Married to Sinclair,
by Danielle Shaw.
Married to Sinclair is a romance, but in common with the rest of the Scarlet series, it's generous word count gives enough room for fully developed secondary characters and subplots. Jenny, the Scottish heroine, is "married to Sinclair"; the family company. Her dedication to business and family interests ruin her engagement, so she throws herself ever deeper into her work. Of course, another romance is waiting, and the man in question is a designer who comes up with a new line of products for Sinclair. All is not plain sailing, though, for Paul is engaged in an on-again, off-again marriage with the willful Gina, and has two small children. When Gina becomes briefly embroiled with Jenny's brother Ian, the story comes to the boil, as the beleaguered Paul tries desperately to do the right thing by Jenny as well as his children.
Interesting characters, a smoothly flowing plot and a nicely drawn background make this one of the most engaging romances I've read in a while. A secondary romance between Jenny's wheelchair-bound assistant Stevie and her own hero makes a pleasant counterpoint to the main story.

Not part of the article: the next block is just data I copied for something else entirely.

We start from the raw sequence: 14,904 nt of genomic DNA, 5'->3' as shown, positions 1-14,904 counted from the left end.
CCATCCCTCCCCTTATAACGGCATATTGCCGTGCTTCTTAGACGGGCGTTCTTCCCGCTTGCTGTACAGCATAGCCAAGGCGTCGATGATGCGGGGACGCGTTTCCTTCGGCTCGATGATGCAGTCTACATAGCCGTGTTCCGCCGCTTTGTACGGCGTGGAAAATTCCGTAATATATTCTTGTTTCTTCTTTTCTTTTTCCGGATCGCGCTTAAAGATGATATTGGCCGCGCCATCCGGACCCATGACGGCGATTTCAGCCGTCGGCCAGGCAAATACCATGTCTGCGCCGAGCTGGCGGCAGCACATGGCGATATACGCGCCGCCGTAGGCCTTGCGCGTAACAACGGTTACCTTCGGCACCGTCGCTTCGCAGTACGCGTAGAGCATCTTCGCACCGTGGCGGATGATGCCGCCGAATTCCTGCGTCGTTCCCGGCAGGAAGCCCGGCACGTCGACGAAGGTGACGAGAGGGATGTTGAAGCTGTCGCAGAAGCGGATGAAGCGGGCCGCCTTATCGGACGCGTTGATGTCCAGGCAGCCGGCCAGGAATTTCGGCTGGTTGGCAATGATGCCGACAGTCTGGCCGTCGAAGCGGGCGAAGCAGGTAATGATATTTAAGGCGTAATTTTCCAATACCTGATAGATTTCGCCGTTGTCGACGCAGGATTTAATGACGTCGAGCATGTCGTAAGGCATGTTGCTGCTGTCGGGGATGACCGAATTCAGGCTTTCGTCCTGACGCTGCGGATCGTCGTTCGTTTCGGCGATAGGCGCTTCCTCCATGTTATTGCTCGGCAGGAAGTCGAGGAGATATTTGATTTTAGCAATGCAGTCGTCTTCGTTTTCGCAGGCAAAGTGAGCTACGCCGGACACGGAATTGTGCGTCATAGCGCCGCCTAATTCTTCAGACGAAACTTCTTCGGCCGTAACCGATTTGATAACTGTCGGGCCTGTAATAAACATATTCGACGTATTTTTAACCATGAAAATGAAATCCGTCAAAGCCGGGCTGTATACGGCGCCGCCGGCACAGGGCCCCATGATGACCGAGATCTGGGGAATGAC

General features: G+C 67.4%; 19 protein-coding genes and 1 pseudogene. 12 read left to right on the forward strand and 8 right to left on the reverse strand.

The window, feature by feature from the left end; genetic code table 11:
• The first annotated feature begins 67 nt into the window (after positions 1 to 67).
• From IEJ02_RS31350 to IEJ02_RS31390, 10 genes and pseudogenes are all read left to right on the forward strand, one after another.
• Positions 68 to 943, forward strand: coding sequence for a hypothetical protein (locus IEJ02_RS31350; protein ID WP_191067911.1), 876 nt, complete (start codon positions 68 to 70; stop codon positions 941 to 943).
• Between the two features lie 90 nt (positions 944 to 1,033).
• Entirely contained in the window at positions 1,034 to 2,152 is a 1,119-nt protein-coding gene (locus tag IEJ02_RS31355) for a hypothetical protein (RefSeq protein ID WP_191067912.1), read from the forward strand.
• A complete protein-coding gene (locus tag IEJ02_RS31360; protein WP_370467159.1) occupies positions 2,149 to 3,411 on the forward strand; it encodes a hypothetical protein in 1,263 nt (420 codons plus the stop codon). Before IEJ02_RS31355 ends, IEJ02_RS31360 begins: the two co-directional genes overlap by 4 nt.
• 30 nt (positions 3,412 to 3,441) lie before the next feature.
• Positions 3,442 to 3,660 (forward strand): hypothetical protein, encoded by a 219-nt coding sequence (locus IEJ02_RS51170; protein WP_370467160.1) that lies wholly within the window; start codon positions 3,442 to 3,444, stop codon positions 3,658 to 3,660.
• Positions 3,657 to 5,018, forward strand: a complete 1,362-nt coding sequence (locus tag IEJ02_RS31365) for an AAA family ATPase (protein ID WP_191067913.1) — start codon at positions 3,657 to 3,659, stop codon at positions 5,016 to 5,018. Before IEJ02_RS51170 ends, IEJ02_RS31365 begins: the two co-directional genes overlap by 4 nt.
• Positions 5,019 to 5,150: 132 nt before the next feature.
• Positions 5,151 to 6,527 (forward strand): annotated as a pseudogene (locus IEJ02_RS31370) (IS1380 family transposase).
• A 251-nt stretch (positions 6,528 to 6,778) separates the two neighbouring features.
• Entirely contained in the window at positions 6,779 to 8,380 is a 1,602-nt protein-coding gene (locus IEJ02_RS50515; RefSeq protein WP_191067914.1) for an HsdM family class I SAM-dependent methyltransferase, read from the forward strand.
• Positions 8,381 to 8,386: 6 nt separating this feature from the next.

by Maggie Pearson. Hodder, London, 1996. PB. 249 pp.
I bought this copy from Chickenfeed, in Devonport.
Owl Light was one of a bin full of books I sorted through at the local Chickenfeed shop. I'd never heard of the author, but the blurb was intriguing, so I bought it, among half a dozen others, on spec. I'm very glad I did! Maggie Pearson is a British writer, probably quite new since I'd not heard of her, but she has a delightful style. In many ways this novel reminds me of early Jan Mark titles. The plot concerns badgers, badger-baiting, journalism, an independent granny, a family transplanted to the country, a local "odd" family and a possible werewolf. The characters are beautifully drawn, and there are touches of subtle humour. What pleases me most is that Ms Pearson doesn't feel the need to dot every i nor to cross every t.